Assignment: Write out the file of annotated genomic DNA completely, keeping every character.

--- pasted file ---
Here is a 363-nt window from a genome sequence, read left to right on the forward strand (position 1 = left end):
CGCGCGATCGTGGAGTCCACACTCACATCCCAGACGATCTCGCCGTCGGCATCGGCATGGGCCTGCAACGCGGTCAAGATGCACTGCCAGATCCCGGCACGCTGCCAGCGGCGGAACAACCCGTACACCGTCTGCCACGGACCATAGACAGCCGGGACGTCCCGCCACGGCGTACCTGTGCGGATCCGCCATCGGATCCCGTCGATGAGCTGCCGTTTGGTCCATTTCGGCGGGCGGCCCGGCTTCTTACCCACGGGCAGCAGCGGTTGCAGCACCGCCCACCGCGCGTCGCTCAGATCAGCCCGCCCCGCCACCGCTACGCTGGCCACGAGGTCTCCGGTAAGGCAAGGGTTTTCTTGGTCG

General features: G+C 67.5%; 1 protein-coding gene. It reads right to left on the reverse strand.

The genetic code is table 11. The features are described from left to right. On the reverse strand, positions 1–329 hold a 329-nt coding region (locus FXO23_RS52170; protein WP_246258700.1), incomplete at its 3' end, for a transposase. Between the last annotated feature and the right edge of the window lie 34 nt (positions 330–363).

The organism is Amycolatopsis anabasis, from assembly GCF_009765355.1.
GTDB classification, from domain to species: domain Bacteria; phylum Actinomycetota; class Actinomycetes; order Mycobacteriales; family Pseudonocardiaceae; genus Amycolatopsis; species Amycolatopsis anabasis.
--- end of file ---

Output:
Here is a 363-nt window from a genome sequence, read left to right on the forward strand (position 1 = left end):
CGCGCGATCGTGGAGTCCACACTCACATCCCAGACGATCTCGCCGTCGGCATCGGCATGGGCCTGCAACGCGGTCAAGATGCACTGCCAGATCCCGGCACGCTGCCAGCGGCGGAACAACCCGTACACCGTCTGCCACGGACCATAGACAGCCGGGACGTCCCGCCACGGCGTACCTGTGCGGATCCGCCATCGGATCCCGTCGATGAGCTGCCGTTTGGTCCATTTCGGCGGGCGGCCCGGCTTCTTACCCACGGGCAGCAGCGGTTGCAGCACCGCCCACCGCGCGTCGCTCAGATCAGCCCGCCCCGCCACCGCTACGCTGGCCACGAGGTCTCCGGTAAGGCAAGGGTTTTCTTGGTCG

General features: G+C 67.5%; 1 protein-coding gene. It reads right to left on the reverse strand.

The genetic code is table 11. The features are described from left to right. On the reverse strand, positions 1–329 hold a 329-nt coding region (locus FXO23_RS52170; protein WP_246258700.1), incomplete at its 3' end, for a transposase. Between the last annotated feature and the right edge of the window lie 34 nt (positions 330–363).

The organism is Amycolatopsis anabasis, from assembly GCF_009765355.1.
GTDB classification, from domain to species: domain Bacteria; phylum Actinomycetota; class Actinomycetes; order Mycobacteriales; family Pseudonocardiaceae; genus Amycolatopsis; species Amycolatopsis anabasis.